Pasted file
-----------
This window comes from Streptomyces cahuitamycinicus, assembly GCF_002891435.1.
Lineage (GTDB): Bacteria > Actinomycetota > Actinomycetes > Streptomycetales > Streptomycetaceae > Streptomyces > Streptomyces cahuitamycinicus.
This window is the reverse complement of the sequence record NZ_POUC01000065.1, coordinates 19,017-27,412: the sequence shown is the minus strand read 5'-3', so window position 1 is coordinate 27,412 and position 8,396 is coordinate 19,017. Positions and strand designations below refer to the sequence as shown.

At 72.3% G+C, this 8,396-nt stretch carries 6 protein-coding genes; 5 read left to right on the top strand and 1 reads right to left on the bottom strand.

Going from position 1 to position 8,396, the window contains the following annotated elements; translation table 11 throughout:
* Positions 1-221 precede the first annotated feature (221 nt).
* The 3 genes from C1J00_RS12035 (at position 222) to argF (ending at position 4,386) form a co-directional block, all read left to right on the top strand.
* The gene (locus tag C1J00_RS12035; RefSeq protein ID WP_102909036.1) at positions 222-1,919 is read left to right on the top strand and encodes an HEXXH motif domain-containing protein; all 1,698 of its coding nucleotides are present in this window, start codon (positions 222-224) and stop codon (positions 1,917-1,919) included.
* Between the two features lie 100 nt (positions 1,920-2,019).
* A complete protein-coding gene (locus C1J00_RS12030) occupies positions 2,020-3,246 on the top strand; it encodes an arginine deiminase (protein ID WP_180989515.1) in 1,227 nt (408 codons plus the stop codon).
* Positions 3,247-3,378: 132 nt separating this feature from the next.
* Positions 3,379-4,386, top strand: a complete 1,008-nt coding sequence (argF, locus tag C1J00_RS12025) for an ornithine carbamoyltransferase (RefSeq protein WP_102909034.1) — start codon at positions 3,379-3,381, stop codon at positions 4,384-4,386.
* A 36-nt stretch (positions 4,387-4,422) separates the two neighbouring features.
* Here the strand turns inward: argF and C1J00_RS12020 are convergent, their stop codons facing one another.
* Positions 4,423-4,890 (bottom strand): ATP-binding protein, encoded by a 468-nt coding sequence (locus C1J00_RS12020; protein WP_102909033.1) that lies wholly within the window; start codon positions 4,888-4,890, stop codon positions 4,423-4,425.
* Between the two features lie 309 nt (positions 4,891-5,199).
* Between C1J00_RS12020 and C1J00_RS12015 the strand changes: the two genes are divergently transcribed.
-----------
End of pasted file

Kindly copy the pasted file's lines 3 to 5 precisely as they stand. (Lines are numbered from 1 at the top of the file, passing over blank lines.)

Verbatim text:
This window is the reverse complement of the sequence record NZ_POUC01000065.1, coordinates 19,017-27,412: the sequence shown is the minus strand read 5'-3', so window position 1 is coordinate 27,412 and position 8,396 is coordinate 19,017. Positions and strand designations below refer to the sequence as shown.

At 72.3% G+C, this 8,396-nt stretch carries 6 protein-coding genes; 5 read left to right on the top strand and 1 reads right to left on the bottom strand.

Going from position 1 to position 8,396, the window contains the following annotated elements; translation table 11 throughout: